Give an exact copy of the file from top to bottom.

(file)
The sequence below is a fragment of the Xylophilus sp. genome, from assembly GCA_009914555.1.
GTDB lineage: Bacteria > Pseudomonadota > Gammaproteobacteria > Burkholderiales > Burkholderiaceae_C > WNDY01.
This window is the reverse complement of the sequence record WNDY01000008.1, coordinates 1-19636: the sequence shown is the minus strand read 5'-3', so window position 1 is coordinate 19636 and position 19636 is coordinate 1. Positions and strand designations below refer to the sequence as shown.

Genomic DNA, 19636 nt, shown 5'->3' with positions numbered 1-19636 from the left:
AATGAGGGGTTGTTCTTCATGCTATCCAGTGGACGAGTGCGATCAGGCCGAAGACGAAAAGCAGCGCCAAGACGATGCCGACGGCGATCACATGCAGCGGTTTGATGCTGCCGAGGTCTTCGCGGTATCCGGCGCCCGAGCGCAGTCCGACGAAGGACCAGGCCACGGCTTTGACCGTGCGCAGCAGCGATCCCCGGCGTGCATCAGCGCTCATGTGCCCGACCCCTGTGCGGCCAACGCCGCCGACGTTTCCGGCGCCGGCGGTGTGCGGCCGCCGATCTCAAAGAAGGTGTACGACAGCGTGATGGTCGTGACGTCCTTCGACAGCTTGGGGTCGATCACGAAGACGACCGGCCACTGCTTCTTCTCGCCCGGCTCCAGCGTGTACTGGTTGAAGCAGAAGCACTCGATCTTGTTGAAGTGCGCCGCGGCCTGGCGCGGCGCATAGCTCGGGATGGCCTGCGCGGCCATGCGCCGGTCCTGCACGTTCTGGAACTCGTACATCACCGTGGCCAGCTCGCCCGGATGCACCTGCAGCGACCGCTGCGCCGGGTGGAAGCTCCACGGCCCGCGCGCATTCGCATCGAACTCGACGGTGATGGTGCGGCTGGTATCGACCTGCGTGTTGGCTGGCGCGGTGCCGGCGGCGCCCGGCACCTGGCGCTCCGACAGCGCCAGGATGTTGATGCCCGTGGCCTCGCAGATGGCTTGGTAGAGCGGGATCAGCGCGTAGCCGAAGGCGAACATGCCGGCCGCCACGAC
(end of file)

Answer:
The sequence below is a fragment of the Xylophilus sp. genome, from assembly GCA_009914555.1.
GTDB lineage: Bacteria > Pseudomonadota > Gammaproteobacteria > Burkholderiales > Burkholderiaceae_C > WNDY01.
This window is the reverse complement of the sequence record WNDY01000008.1, coordinates 1-19636: the sequence shown is the minus strand read 5'-3', so window position 1 is coordinate 19636 and position 19636 is coordinate 1. Positions and strand designations below refer to the sequence as shown.

Genomic DNA, 19636 nt, shown 5'->3' with positions numbered 1-19636 from the left:
AATGAGGGGTTGTTCTTCATGCTATCCAGTGGACGAGTGCGATCAGGCCGAAGACGAAAAGCAGCGCCAAGACGATGCCGACGGCGATCACATGCAGCGGTTTGATGCTGCCGAGGTCTTCGCGGTATCCGGCGCCCGAGCGCAGTCCGACGAAGGACCAGGCCACGGCTTTGACCGTGCGCAGCAGCGATCCCCGGCGTGCATCAGCGCTCATGTGCCCGACCCCTGTGCGGCCAACGCCGCCGACGTTTCCGGCGCCGGCGGTGTGCGGCCGCCGATCTCAAAGAAGGTGTACGACAGCGTGATGGTCGTGACGTCCTTCGACAGCTTGGGGTCGATCACGAAGACGACCGGCCACTGCTTCTTCTCGCCCGGCTCCAGCGTGTACTGGTTGAAGCAGAAGCACTCGATCTTGTTGAAGTGCGCCGCGGCCTGGCGCGGCGCATAGCTCGGGATGGCCTGCGCGGCCATGCGCCGGTCCTGCACGTTCTGGAACTCGTACATCACCGTGGCCAGCTCGCCCGGATGCACCTGCAGCGACCGCTGCGCCGGGTGGAAGCTCCACGGCCCGCGCGCATTCGCATCGAACTCGACGGTGATGGTGCGGCTGGTATCGACCTGCGTGTTGGCTGGCGCGGTGCCGGCGGCGCCCGGCACCTGGCGCTCCGACAGCGCCAGGATGTTGATGCCCGTGGCCTCGCAGATGGCTTGGTAGAGCGGGATCAGCGCGTAGCCGAAGGCGAACATGCCGGCCGCCACGAC